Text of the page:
Government adamant opposition boycott on products has no effect on economy
Even though the Kenyan Government is braving the boycott storm, it is evident the country is set to suffer as products by some of the countries top tax paying companies are facing rejection by consumers. In the short term, the effects may be dismal but as analysts in the field of economics put it out, its time to raise the white flag and reunite in economy building.
By Corporate Watch Team
- Kenya’s largest telecommunication services provider Safaricom is said to have lost close to Sh 20 billion following the boycott that has mainly targeted Safaricom, Bidco and Brookside dairies.
- According to NASA leaders, the boycott is an act of economic sabotage against corporates they claim are affiliated to the Jubilee administration and those that allegedly participated in the catapulting of president Uhuru Kenyatta to the throne for a second term in the annulled August poll
- CS Rotich has further assured that the economy is steadily growing and is expected to rebound in 2018 with a projected growth of between 6percent and 7percent
- CS Rotich accuses opposition of imposing a policy that will bring more harm to the people yet it is not addressing the needs of Kenyans
The Government through the National Treasury insists the economic boycott called by the National Super Alliance will have no impact on the economy even as a section of the economy shows signs of distress. Kenya’s largest telecommunication services provider Safaricom is said to have lost close to Sh 20 billion following the boycott that has mainly targeted Safaricom, Bidco and Brookside dairies.
Cabinet Secretary Treasury Rotich in reaction to NASA’S call on its supporters to shun services and products from Safaricom, milk processor Brookside and house hold consumer goods manufacturer Bidco Kenya, threw cold water on the call saying the boycott is not only backward but insincere.
“It never happens in a progressive country at all to tell somebody, ‘don’t buy this or that,’ its completely ridiculous, I believe it will have no confidence,” he said. The Cabinet secretary while responding to allegations that the economy has suffered since the annulled August 8th presidential election, he said the current economic status is stable.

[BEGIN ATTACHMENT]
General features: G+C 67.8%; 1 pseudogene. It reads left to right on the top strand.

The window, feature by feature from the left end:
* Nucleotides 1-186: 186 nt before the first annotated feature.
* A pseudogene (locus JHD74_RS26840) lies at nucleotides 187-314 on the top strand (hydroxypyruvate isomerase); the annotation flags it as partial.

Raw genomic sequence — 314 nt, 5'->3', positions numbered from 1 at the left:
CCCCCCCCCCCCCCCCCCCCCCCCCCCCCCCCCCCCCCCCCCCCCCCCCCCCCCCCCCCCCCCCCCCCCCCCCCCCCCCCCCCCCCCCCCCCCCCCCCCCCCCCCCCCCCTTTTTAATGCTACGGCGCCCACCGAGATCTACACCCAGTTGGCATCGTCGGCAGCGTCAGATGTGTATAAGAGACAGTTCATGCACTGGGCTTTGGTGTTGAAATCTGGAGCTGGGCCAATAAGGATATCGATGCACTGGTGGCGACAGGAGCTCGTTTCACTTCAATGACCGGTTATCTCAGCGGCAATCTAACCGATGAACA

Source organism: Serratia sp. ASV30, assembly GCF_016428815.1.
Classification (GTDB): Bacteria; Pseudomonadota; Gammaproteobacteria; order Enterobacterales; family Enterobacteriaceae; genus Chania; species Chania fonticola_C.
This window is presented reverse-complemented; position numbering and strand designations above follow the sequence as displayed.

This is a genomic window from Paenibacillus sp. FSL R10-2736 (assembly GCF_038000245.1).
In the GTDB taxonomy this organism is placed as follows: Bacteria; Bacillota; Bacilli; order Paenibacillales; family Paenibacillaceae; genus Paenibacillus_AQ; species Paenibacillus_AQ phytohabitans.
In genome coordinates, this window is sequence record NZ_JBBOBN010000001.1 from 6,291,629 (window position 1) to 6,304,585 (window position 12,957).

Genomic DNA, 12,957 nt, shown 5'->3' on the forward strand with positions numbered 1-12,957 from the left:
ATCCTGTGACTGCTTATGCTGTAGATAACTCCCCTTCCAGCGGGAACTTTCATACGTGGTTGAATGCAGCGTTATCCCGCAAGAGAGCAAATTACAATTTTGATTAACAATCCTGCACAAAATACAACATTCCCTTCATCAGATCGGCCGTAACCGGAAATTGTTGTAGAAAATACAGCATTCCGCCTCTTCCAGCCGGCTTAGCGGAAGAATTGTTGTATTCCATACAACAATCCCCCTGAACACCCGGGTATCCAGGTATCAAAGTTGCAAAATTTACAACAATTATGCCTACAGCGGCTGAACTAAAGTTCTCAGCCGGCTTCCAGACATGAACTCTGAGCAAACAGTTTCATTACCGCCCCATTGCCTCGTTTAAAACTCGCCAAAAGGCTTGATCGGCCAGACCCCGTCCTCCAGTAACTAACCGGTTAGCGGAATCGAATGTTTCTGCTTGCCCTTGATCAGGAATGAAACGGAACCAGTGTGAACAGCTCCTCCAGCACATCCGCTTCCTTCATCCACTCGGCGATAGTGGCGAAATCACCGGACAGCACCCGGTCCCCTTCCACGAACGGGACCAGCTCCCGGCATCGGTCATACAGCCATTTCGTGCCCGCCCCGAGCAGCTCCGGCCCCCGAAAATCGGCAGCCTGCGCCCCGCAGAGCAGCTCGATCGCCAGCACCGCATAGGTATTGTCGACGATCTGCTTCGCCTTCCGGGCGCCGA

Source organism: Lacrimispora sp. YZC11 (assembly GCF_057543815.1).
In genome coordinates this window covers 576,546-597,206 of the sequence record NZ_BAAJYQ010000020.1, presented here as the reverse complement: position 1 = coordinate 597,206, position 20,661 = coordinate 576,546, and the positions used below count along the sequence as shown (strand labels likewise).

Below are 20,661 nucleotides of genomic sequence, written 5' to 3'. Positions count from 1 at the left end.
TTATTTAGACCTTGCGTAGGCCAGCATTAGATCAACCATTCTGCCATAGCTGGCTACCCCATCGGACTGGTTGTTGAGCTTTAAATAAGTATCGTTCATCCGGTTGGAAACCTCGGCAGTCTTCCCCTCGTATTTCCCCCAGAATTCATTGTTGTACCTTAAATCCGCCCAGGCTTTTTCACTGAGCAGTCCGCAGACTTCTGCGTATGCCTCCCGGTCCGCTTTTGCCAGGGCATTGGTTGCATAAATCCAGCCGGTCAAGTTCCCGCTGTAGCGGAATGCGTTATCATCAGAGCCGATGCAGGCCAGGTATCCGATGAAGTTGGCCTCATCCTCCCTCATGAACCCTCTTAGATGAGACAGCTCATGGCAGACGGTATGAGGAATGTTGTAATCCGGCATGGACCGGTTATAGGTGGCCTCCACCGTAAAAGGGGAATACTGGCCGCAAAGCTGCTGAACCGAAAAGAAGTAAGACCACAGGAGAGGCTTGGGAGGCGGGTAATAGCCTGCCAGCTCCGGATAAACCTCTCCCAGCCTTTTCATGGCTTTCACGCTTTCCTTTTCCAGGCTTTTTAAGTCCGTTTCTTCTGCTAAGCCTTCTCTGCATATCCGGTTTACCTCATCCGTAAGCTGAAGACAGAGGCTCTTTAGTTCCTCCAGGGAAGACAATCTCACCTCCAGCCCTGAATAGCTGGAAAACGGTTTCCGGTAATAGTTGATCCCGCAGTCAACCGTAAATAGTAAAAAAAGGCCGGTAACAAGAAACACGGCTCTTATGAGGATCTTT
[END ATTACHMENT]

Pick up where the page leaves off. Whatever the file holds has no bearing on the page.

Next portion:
‘The move by NASA to call on boycott of products that pay taxes to the government thus helping in the running of the economy is backward and has no place in modern Kenya,’ Said CS Henry Rotich.
According to NASA leaders, the boycott is an act of economic sabotage against corporates they claim are affiliated to the Jubilee administration and those that allegedly participated in the catapulting of president Uhuru Kenyatta to the throne for a second term in the annulled August poll. While condemning the NASA leaders, the Cabinet secretary said it is not right for NASA leaders to claim to have the country at heart yet they plan on bringing it down on its knees through an economic sabotage.
“You cannot impose a policy that will bring more harm to your people yet you are not addressing the needs of Kenyans,” the CS added.
Looking to the future…
CS Rotich has further assured that the economy is steadily growing and is expected to rebound in 2018 with a projected growth of between 6percent and 7percent owing to anticipated favourable agricultural output, following the short rains currently being experienced across the country as Agriculture contributes more than 25 percent of Kenya’s GDP.
Echoing the Cabinet secretary’s sentiments, the Communication Authority of Kenya through its Director General Francis Wangusi has also asked Kenyans to restrain from vilifying businesses. The DG was speaking in defense of Telecommunications services provider Safaricom.
The Communications Authority called on opposition leaders to suspend the boycott calls. Mr. Wangusi urged politicians to avoid making utterances that may dampen the investment climate in the country, hurt jobs in the telecommunications sector and ultimately compromise the lives of ordinary citizens.
The ICT sector, in which Safaricom is one of the leading players, contributed 61 percent to the growth of the country’s Grown Domestic Product
Meanwhile, the Nairobi Securities Exchange (NSE) full-week performance in mid November 2017 was dragged lower by foreign investors exiting Safaricom and banking shares. The main NSE-20 share Index fell 1.3 per cent to close the week at 3,752.15 points.
Data from the bourse showed foreign investors were net sellers for the second week running as their participation at the bourse dropped to 56.6 per cent from 61.5 per cent the previous week.
Safaricom was recorded as the main casualty of the foreign exits, which sliced its share price by 3.9 per cent to hit a three-week low of Sh24.50 a share. The counter was, however, still 27.9 percent higher this year, double the average NSE performance.
Safaricom dealers however said a call by the main opposition party Nasa to its supporters on November 3 to boycott Safaricom services had not influenced the downturn in the share price.